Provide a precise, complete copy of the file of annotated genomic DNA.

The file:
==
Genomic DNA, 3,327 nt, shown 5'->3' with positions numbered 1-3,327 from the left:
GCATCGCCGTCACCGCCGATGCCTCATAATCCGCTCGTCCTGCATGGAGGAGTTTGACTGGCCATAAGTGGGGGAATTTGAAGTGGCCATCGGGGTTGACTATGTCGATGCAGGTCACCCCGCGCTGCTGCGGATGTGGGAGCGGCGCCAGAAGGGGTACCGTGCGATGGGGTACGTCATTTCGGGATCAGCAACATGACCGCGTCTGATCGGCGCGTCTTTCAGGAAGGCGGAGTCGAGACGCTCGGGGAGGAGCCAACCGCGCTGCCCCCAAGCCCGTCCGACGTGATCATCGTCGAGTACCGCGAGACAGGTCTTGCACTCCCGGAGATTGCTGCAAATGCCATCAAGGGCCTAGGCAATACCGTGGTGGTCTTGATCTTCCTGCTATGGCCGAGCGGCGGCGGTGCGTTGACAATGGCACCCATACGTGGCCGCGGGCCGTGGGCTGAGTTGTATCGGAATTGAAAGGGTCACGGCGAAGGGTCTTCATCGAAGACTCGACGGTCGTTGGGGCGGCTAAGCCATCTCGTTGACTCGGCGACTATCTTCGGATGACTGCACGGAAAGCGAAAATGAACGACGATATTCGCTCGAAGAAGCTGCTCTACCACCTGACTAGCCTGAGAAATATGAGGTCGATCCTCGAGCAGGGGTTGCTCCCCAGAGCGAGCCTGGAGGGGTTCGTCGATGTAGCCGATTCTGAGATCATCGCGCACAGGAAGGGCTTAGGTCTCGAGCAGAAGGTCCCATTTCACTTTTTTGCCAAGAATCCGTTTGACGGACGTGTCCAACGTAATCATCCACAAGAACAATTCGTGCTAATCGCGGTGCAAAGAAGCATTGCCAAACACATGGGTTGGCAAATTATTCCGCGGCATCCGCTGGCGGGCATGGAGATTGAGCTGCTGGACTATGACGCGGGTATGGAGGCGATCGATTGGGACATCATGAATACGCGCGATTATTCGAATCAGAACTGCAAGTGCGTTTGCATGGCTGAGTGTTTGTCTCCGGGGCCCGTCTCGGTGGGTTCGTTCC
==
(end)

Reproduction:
Genomic DNA, 3,327 nt, shown 5'->3' with positions numbered 1-3,327 from the left:
GCATCGCCGTCACCGCCGATGCCTCATAATCCGCTCGTCCTGCATGGAGGAGTTTGACTGGCCATAAGTGGGGGAATTTGAAGTGGCCATCGGGGTTGACTATGTCGATGCAGGTCACCCCGCGCTGCTGCGGATGTGGGAGCGGCGCCAGAAGGGGTACCGTGCGATGGGGTACGTCATTTCGGGATCAGCAACATGACCGCGTCTGATCGGCGCGTCTTTCAGGAAGGCGGAGTCGAGACGCTCGGGGAGGAGCCAACCGCGCTGCCCCCAAGCCCGTCCGACGTGATCATCGTCGAGTACCGCGAGACAGGTCTTGCACTCCCGGAGATTGCTGCAAATGCCATCAAGGGCCTAGGCAATACCGTGGTGGTCTTGATCTTCCTGCTATGGCCGAGCGGCGGCGGTGCGTTGACAATGGCACCCATACGTGGCCGCGGGCCGTGGGCTGAGTTGTATCGGAATTGAAAGGGTCACGGCGAAGGGTCTTCATCGAAGACTCGACGGTCGTTGGGGCGGCTAAGCCATCTCGTTGACTCGGCGACTATCTTCGGATGACTGCACGGAAAGCGAAAATGAACGACGATATTCGCTCGAAGAAGCTGCTCTACCACCTGACTAGCCTGAGAAATATGAGGTCGATCCTCGAGCAGGGGTTGCTCCCCAGAGCGAGCCTGGAGGGGTTCGTCGATGTAGCCGATTCTGAGATCATCGCGCACAGGAAGGGCTTAGGTCTCGAGCAGAAGGTCCCATTTCACTTTTTTGCCAAGAATCCGTTTGACGGACGTGTCCAACGTAATCATCCACAAGAACAATTCGTGCTAATCGCGGTGCAAAGAAGCATTGCCAAACACATGGGTTGGCAAATTATTCCGCGGCATCCGCTGGCGGGCATGGAGATTGAGCTGCTGGACTATGACGCGGGTATGGAGGCGATCGATTGGGACATCATGAATACGCGCGATTATTCGAATCAGAACTGCAAGTGCGTTTGCATGGCTGAGTGTTTGTCTCCGGGGCCCGTCTCGGTGGGTTCGTTCC